Purpose and Scope
This assessment is produced to describe and illustrate the intrinsic value of our landscape: to define why the village and rural character of this area of the East Hampshire countryside should be protected, conserved in perpetuity and enhanced where possible.
We intend this document to be the authentic and valid voice of the village, and that it should become an integral part of any Neighbourhood Plan for the area, to inform decisions which may adversely affect the existing character of the landscape.
This LLCA has been generated enthusiastically by residents of the village who have had help and guidance from experts within HCC Landscape/Heritage, SDNPA Landscape, EHDC Landscape, The National Trust and the CPRE. We have been particularly lucky in having relevant experts living within the village who have made a very significant contribution.
The LLCA project was launched publicly on the 30th of January, 2011, jointly with the Selborne Village Plan, at a Village Hall Open Day, where there were two main initiatives to engage village-wide interest in the LLCA. The first was to recruit volunteers for the project, and the second broadly to gauge the level of interest of the village in its landscape. This proved successful on both counts.
Thirty four villagers volunteered to help the project. Forty eight villagers (from a total attending of over one hundred and fifty), completed a questionnaire detailing their favourite places in and around the village. The level of interest in the landscape was extremely high, with the 48 identifying 39 beauty spots, and casting a total of almost one thousand votes for places they particularly liked.
The volunteer group was organised during February and March with meetings, including briefing sessions from HCC Landscape/Heritage. As a result, a Core Team of nine was formed comprising field survey area leaders, plus four specialists to help with the vetting process and cover the technical aspects. The village and surroundings were divided into six areas for survey purposes, and a leader allocated to each.
During the following months, each leader organised locations and announced dates for field surveys to the whole volunteer group, using email exclusively across the village. The field notes documentation for the field surveys was customised by the team, but called on information generated by both the CPRE and HCC.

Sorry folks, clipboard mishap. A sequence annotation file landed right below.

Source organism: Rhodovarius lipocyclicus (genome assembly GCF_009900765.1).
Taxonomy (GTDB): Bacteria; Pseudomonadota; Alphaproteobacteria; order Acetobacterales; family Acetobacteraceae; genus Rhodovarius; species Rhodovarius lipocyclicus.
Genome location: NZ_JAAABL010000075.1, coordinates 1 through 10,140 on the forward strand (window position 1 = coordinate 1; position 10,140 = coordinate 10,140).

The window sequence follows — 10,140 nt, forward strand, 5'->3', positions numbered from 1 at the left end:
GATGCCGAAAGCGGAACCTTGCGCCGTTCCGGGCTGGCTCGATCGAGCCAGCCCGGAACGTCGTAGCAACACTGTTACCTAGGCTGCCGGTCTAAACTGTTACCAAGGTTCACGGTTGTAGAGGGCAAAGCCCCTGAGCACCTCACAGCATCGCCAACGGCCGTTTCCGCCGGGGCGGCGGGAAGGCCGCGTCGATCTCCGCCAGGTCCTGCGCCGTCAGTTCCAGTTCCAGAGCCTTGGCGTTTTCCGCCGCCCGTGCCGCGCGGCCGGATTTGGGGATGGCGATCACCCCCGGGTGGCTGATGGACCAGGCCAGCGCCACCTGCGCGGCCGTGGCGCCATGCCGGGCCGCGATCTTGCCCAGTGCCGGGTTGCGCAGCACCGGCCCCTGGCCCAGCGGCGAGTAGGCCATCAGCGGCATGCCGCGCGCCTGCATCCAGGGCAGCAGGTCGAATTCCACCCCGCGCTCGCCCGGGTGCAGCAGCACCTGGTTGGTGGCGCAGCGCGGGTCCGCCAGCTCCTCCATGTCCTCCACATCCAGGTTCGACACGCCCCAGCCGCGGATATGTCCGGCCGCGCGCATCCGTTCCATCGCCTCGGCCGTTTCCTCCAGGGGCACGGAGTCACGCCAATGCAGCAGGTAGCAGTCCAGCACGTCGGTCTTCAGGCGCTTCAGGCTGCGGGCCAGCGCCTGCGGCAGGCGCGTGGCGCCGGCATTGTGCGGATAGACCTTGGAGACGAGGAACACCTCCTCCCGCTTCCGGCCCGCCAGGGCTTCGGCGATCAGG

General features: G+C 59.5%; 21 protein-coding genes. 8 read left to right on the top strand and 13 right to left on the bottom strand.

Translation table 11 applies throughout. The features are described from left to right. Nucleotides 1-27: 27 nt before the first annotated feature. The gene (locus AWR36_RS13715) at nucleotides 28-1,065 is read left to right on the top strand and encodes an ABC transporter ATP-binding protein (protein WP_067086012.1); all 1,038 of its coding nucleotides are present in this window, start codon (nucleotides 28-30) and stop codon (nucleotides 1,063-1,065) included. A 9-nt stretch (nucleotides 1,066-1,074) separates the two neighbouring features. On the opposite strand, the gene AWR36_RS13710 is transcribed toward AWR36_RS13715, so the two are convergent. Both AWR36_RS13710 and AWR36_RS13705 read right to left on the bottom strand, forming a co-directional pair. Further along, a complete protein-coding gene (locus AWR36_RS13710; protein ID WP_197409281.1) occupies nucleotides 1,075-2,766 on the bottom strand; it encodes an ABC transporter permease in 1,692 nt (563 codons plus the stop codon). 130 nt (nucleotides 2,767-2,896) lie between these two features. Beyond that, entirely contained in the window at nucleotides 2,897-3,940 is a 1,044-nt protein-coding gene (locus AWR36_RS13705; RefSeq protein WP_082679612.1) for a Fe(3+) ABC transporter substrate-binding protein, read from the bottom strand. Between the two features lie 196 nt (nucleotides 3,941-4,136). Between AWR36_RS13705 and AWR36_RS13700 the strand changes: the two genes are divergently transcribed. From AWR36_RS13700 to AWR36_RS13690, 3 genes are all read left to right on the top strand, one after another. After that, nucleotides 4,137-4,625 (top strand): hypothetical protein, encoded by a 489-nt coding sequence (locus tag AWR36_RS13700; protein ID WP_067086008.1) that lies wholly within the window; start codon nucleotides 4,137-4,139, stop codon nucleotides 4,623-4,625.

Over forty surveys were conducted, each of approximately two hours, and the group size varied from two to eleven volunteers, with an average of over four.
All field survey reports have been submitted to the complete Core Group, for comment and vetting by the specialist group that includes: a geologist/historian, two landscape archaeologists, a geographer, an architect and two agriculturists.
The project momentum has been maintained by the good chemistry of the Core Group, which met monthly to review progress and set action plans, culminating in the production of this document. A full set of minutes is on record.
(Assistance has been provided by the following organisations and our thanks are extended to all. Hampshire County Council, Landscape/Heritage Dept., East Hampshire District Council, Landscape Dept., South Downs National Parks Authority, Landscape Dept., The National Trust, East Hampshire Community Action Group, CPRE, The Selborne Association, Selborne Parish Council)
The Selborne Character Areas
The village and its immediate environs share three distinct landscape character areas, as defined by the East Hampshire Landscape Character Assessment for the whole district. This has recently been integrated with others to construct a complete Landscape Character Assessment for the South Downs National Park Authority. The Character Areas are given type references on maps, and those relevant to Selborne are extracted from the EHDC LCA Areas 5c, 3c, and 6a. This Local LCA sets out to describe these areas in detail, to show how they influence our lives, which aspects we value and our reasons why they are valued. To explain what we have, it is necessary to combine the information on the ground with an aerial view provided by OS Explorer 133, a lot of photography, including aerial, and some imagination. Seen from above the dominant feature, Selborne Hill is a giant arrow head pointing east: it is very distinctive, and has shaped much of this document, particularly in navigating within each character area. The approximate zones for each area are as follows.
Area 5c: The Selborne Scarp covers the north and south leading ridges of the east facing Selborne Hanger arrow head, plus the base of the Chalk scarp on the north face. Shown in pink on the EHDC map.
Area 3c : The Downland Mosaic area covers the base of the scarp on the south face and the entire western section of the parish, almost up to the B3006 road, except in the extreme north end. Shown in beige on the EHDC map.
Area 6a: The Greensand Terrace area covers the entire eastern side of the parish, plus a small area in the north west of Norton. An area of Gault Clay covers the higher area of the Greensand Hangers. On the EHDC map the upper terrace is pale green, the greensand hangers are dark green with grey Gault cap.